3 Jun 2012
Obsessed with vegetables
Even though this past summer was not my most successful in the vegie garden - I had as many failed crops as I did fruitful ones - I am now experiencing a deep, sad sense of separation from it.
There is now very little to do; I am only cutting silverbeet and curly kale; there is nothing else ready. Even the chilli plant is slowing down; there are long green chillis hanging down mournfully, as if to say, 'it is too dark and cold for us to ripen'.
Worse than the lack of productivity is the fact that I now only see my garden at the weekends.
This is a complete turnaround from the summer - a summer that was the most gorgeous one I can recall since moving to Tasmania. This summer I was outside after work every evening I could be, tending the different rows of climbing peas and dwarf beans, watering the silverbeet that would wilt in the heat, mulching and feeding, nurturing the survivors and mourning the deaths - and just revelling in being out there, getting my hands dirty, using a different part of my brain, relaxing and re-charging my batteries by gardening.
Now it is too dark and cold when I come home from work to go outside except if I need silverbeet, and even then it is a rush to get back inside to the warmth. So this weekend - where the skies have been grey all day and the air still and cold - I forced myself outside: to breathe in the fresh air, apply a little liquid feed to the cabbages, rake up the autumn leaves from my nearly-bare blossom tree. A little pruning, moving some pots - not proper tasks, just an excuse to do something in my garden. To say hello.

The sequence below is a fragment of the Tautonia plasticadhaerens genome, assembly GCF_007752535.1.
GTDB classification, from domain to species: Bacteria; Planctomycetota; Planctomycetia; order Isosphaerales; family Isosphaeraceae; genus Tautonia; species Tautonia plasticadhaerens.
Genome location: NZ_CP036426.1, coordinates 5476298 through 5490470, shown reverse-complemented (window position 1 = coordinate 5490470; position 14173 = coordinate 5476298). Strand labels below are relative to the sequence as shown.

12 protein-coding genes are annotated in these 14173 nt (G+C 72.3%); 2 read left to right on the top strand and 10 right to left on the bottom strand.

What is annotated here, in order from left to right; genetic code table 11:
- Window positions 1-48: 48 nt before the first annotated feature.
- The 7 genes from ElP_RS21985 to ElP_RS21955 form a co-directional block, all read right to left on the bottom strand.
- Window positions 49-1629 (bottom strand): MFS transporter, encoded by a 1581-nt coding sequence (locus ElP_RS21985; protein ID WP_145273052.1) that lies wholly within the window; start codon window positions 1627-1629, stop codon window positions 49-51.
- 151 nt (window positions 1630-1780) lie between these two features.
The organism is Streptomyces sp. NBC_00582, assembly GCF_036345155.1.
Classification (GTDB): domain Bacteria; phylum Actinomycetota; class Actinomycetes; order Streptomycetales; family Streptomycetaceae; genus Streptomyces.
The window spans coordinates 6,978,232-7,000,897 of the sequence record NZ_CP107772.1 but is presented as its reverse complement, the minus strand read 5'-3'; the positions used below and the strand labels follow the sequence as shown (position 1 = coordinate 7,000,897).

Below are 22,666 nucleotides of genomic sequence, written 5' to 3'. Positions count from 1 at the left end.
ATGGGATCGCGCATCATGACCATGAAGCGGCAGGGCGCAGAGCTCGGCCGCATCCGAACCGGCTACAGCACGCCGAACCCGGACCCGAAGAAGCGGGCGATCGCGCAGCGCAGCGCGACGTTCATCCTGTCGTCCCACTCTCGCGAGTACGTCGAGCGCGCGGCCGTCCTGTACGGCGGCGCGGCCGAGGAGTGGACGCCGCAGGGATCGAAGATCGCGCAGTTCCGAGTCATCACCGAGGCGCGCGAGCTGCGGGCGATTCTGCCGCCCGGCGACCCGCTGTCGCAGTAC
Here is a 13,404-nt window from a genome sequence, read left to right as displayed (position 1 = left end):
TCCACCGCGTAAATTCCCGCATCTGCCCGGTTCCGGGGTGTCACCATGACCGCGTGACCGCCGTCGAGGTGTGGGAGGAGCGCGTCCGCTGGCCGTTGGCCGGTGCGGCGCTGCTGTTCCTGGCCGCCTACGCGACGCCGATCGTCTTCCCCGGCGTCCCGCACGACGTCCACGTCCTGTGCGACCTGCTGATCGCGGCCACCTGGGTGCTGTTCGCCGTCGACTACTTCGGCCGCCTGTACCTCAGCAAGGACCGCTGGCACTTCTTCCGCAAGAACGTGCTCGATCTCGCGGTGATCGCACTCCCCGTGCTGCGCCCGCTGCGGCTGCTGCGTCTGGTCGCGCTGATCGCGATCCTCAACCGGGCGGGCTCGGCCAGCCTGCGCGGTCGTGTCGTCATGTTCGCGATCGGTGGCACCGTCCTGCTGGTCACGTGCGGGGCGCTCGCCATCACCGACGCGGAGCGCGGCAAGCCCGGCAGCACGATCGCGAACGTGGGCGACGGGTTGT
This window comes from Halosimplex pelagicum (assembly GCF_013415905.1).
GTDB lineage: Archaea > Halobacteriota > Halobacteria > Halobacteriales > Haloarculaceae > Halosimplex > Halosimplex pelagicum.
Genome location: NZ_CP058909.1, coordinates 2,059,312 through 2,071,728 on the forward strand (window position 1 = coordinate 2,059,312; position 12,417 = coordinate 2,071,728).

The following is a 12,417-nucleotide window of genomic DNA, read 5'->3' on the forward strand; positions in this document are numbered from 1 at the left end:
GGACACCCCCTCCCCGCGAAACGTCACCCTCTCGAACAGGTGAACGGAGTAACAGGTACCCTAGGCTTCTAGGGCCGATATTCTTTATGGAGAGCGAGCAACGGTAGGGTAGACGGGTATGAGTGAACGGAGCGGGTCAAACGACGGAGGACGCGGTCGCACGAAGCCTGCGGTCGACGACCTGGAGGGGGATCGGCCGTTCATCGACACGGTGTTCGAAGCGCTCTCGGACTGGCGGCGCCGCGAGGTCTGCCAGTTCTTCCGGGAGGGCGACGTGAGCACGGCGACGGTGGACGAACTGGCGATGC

I cooked a risotto this morning, creamy, starchy carbs perfect for the upcoming cold week. Made with completely bought vegetables. Beautiful ones, and admittedly ones I wouldn't or couldn't grow - sweet potato, onions, brussels sprouts, red capsicum - but the fact that I bought them all was a little depressing. They were not properly mine.
I am in love with vegetables at the moment, obsessed by vegetables. Not just eating them or growing them, but reading or watching other people grow and harvest and cook them on the television. The River Cottage TV shows with Hugh F-W are so beautiful to watch, a rose-tinted escape to a very rewarding English countryside.
And I am wallowing in the gentle pleasures of Nigel Slater's 'Tender', how he transformed his London backyard into a beautiful, productive garden; how he fights the snow and the foxes, but enjoys the asparagus and tomatoes and peas. This quote hits the right note for me:
There is no possible way I could be self-sufficient in vegetables and fruit with a garden this size. ... That is not the point. I grow simply for the pleasure of growing; for the joy of watching seeds turn into plants and seeing them - sometimes - come to fruition.
This is, so far, much better than Stephanie Alexander's 'Kitchen Garden Companion' - wrong time of year for me to read this, as every page was filled with summer harvests. In the mood I am in, it just depressed me more, reminding me of what I could not enjoy.